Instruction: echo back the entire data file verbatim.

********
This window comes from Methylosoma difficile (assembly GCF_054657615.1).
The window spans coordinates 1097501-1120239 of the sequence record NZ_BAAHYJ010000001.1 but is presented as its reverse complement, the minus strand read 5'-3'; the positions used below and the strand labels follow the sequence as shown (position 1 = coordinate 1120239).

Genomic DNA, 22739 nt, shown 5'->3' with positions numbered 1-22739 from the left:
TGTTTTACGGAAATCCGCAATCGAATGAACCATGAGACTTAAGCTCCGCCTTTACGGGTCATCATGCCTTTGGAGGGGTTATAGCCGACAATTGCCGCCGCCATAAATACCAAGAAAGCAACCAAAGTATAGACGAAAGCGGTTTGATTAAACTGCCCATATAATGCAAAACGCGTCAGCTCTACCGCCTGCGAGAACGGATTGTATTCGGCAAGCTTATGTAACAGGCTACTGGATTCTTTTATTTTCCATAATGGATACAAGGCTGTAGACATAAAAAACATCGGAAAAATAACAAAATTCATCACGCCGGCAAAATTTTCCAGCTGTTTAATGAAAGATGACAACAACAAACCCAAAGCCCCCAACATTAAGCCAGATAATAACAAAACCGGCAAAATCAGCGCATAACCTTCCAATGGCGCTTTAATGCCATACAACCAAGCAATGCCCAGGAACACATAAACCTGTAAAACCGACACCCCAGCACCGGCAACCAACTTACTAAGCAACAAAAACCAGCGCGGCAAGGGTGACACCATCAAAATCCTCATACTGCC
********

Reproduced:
This window comes from Methylosoma difficile (assembly GCF_054657615.1).
The window spans coordinates 1097501-1120239 of the sequence record NZ_BAAHYJ010000001.1 but is presented as its reverse complement, the minus strand read 5'-3'; the positions used below and the strand labels follow the sequence as shown (position 1 = coordinate 1120239).

Genomic DNA, 22739 nt, shown 5'->3' with positions numbered 1-22739 from the left:
TGTTTTACGGAAATCCGCAATCGAATGAACCATGAGACTTAAGCTCCGCCTTTACGGGTCATCATGCCTTTGGAGGGGTTATAGCCGACAATTGCCGCCGCCATAAATACCAAGAAAGCAACCAAAGTATAGACGAAAGCGGTTTGATTAAACTGCCCATATAATGCAAAACGCGTCAGCTCTACCGCCTGCGAGAACGGATTGTATTCGGCAAGCTTATGTAACAGGCTACTGGATTCTTTTATTTTCCATAATGGATACAAGGCTGTAGACATAAAAAACATCGGAAAAATAACAAAATTCATCACGCCGGCAAAATTTTCCAGCTGTTTAATGAAAGATGACAACAACAAACCCAAAGCCCCCAACATTAAGCCAGATAATAACAAAACCGGCAAAATCAGCGCATAACCTTCCAATGGCGCTTTAATGCCATACAACCAAGCAATGCCCAGGAACACATAAACCTGTAAAACCGACACCCCAGCACCGGCAACCAACTTACTAAGCAACAAAAACCAGCGCGGCAAGGGTGACACCATCAAAATCCTCATACTGCC